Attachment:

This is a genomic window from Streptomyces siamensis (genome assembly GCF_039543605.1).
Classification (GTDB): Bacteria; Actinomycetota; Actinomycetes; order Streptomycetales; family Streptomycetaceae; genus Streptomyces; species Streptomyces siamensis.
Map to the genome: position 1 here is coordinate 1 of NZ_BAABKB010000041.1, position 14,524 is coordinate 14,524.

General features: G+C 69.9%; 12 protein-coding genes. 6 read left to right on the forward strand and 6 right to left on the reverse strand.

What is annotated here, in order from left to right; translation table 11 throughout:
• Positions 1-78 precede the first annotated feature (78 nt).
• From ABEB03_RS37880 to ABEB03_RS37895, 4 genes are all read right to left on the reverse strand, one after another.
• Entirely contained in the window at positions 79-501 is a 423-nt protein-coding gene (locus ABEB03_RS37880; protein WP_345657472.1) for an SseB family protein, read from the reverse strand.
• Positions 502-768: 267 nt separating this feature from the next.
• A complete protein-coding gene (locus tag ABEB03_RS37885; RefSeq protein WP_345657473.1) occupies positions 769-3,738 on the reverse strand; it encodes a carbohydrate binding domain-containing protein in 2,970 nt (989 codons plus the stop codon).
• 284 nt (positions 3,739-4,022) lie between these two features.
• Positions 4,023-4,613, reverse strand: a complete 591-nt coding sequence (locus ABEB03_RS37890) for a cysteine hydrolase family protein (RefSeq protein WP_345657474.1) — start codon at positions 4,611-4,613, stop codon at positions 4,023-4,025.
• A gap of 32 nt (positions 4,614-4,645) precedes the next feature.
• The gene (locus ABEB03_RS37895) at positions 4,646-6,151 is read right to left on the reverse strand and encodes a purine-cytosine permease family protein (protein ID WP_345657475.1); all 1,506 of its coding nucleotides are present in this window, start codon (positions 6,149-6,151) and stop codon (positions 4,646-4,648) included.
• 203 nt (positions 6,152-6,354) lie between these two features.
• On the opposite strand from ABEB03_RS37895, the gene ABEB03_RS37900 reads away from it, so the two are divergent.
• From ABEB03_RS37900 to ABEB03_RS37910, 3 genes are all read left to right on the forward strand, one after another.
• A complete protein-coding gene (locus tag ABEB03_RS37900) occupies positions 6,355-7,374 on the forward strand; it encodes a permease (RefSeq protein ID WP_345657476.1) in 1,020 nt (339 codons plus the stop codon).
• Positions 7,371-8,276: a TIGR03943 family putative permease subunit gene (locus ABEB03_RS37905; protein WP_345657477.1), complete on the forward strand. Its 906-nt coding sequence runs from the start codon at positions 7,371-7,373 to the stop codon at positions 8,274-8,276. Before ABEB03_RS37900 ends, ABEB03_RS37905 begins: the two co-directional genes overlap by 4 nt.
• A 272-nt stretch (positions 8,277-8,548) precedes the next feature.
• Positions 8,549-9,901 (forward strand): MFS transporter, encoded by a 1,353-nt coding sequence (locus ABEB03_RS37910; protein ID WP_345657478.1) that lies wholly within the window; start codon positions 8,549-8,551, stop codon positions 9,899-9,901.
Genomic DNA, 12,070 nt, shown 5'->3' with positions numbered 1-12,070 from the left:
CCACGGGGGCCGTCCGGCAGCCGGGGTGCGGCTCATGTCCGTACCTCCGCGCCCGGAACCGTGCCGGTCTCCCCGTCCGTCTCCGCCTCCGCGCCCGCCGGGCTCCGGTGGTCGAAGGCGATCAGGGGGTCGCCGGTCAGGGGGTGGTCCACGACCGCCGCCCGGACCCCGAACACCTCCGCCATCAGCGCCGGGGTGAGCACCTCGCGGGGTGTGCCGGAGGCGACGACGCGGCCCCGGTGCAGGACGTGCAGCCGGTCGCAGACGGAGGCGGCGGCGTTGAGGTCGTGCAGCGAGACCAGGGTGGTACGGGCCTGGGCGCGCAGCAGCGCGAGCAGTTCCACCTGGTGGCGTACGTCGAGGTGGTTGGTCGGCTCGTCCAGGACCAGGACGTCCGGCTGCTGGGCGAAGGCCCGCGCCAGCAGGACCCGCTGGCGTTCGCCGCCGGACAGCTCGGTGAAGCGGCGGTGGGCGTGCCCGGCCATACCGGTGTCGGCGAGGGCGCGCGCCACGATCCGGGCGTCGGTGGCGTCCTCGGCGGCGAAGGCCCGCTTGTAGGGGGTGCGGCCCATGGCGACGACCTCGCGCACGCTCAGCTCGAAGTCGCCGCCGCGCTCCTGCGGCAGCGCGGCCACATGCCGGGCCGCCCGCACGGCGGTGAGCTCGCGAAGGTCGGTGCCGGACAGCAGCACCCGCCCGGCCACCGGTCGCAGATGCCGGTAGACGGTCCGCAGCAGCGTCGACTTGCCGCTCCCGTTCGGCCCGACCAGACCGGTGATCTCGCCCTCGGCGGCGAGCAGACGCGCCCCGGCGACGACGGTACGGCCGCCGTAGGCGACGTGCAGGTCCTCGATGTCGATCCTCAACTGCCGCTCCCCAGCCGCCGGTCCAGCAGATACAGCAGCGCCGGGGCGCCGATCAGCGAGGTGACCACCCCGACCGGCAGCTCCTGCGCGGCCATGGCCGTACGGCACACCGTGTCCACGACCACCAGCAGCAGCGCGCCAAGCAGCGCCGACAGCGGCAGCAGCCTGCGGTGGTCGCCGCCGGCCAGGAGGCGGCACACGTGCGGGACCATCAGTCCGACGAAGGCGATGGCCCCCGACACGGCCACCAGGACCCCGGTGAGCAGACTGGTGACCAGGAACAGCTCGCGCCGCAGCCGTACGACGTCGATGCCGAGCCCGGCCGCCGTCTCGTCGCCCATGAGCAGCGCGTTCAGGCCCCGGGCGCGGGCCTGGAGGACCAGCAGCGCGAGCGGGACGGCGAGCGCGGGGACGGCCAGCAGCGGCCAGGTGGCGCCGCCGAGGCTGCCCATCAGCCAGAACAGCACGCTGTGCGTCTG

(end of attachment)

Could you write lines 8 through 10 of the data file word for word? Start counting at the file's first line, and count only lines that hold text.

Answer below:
• Entirely contained in the window at positions 79-501 is a 423-nt protein-coding gene (locus ABEB03_RS37880; protein WP_345657472.1) for an SseB family protein, read from the reverse strand.
• Positions 502-768: 267 nt separating this feature from the next.
• A complete protein-coding gene (locus tag ABEB03_RS37885; RefSeq protein WP_345657473.1) occupies positions 769-3,738 on the reverse strand; it encodes a carbohydrate binding domain-containing protein in 2,970 nt (989 codons plus the stop codon).